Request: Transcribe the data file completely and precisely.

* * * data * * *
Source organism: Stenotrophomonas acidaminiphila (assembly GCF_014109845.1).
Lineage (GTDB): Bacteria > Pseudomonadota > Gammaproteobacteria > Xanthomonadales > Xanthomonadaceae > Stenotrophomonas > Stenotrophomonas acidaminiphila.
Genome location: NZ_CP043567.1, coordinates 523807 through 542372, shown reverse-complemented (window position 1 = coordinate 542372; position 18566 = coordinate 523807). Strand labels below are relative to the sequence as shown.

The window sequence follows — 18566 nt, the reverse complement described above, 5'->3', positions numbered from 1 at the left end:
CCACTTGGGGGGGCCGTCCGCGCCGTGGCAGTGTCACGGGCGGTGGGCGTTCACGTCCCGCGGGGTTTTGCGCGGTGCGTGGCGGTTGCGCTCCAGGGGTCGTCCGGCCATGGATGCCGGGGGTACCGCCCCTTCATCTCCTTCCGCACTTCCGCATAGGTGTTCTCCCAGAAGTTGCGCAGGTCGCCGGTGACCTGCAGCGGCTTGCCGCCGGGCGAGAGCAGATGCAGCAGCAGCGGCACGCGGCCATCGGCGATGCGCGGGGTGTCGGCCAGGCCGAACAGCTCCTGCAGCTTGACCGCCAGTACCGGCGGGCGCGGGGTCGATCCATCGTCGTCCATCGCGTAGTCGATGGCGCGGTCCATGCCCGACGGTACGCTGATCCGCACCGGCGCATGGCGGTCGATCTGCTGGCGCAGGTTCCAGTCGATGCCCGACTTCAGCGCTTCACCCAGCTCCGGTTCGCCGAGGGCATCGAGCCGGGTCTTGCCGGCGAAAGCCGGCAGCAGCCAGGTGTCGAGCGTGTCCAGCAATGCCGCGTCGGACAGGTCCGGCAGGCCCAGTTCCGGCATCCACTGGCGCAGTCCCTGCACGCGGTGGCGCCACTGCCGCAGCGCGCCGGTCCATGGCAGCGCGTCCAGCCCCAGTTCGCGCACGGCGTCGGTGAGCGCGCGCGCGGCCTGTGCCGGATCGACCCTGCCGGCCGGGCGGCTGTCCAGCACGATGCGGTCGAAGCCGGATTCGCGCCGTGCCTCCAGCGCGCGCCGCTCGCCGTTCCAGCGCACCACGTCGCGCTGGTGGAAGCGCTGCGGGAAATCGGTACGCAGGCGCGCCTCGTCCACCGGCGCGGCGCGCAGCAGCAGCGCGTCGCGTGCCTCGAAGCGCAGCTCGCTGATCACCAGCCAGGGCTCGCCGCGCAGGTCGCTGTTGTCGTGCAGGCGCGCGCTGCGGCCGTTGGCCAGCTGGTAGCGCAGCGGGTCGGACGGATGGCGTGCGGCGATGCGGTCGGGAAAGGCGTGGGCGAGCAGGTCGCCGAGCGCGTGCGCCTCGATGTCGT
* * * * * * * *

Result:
Source organism: Stenotrophomonas acidaminiphila (assembly GCF_014109845.1).
Lineage (GTDB): Bacteria > Pseudomonadota > Gammaproteobacteria > Xanthomonadales > Xanthomonadaceae > Stenotrophomonas > Stenotrophomonas acidaminiphila.
Genome location: NZ_CP043567.1, coordinates 523807 through 542372, shown reverse-complemented (window position 1 = coordinate 542372; position 18566 = coordinate 523807). Strand labels below are relative to the sequence as shown.

The window sequence follows — 18566 nt, the reverse complement described above, 5'->3', positions numbered from 1 at the left end:
CCACTTGGGGGGGCCGTCCGCGCCGTGGCAGTGTCACGGGCGGTGGGCGTTCACGTCCCGCGGGGTTTTGCGCGGTGCGTGGCGGTTGCGCTCCAGGGGTCGTCCGGCCATGGATGCCGGGGGTACCGCCCCTTCATCTCCTTCCGCACTTCCGCATAGGTGTTCTCCCAGAAGTTGCGCAGGTCGCCGGTGACCTGCAGCGGCTTGCCGCCGGGCGAGAGCAGATGCAGCAGCAGCGGCACGCGGCCATCGGCGATGCGCGGGGTGTCGGCCAGGCCGAACAGCTCCTGCAGCTTGACCGCCAGTACCGGCGGGCGCGGGGTCGATCCATCGTCGTCCATCGCGTAGTCGATGGCGCGGTCCATGCCCGACGGTACGCTGATCCGCACCGGCGCATGGCGGTCGATCTGCTGGCGCAGGTTCCAGTCGATGCCCGACTTCAGCGCTTCACCCAGCTCCGGTTCGCCGAGGGCATCGAGCCGGGTCTTGCCGGCGAAAGCCGGCAGCAGCCAGGTGTCGAGCGTGTCCAGCAATGCCGCGTCGGACAGGTCCGGCAGGCCCAGTTCCGGCATCCACTGGCGCAGTCCCTGCACGCGGTGGCGCCACTGCCGCAGCGCGCCGGTCCATGGCAGCGCGTCCAGCCCCAGTTCGCGCACGGCGTCGGTGAGCGCGCGCGCGGCCTGTGCCGGATCGACCCTGCCGGCCGGGCGGCTGTCCAGCACGATGCGGTCGAAGCCGGATTCGCGCCGTGCCTCCAGCGCGCGCCGCTCGCCGTTCCAGCGCACCACGTCGCGCTGGTGGAAGCGCTGCGGGAAATCGGTACGCAGGCGCGCCTCGTCCACCGGCGCGGCGCGCAGCAGCAGCGCGTCGCGTGCCTCGAAGCGCAGCTCGCTGATCACCAGCCAGGGCTCGCCGCGCAGGTCGCTGTTGTCGTGCAGGCGCGCGCTGCGGCCGTTGGCCAGCTGGTAGCGCAGCGGGTCGGACGGATGGCGTGCGGCGATGCGGTCGGGAAAGGCGTGGGCGAGCAGGTCGCCGAGCGCGTGCGCCTCGATGTCGT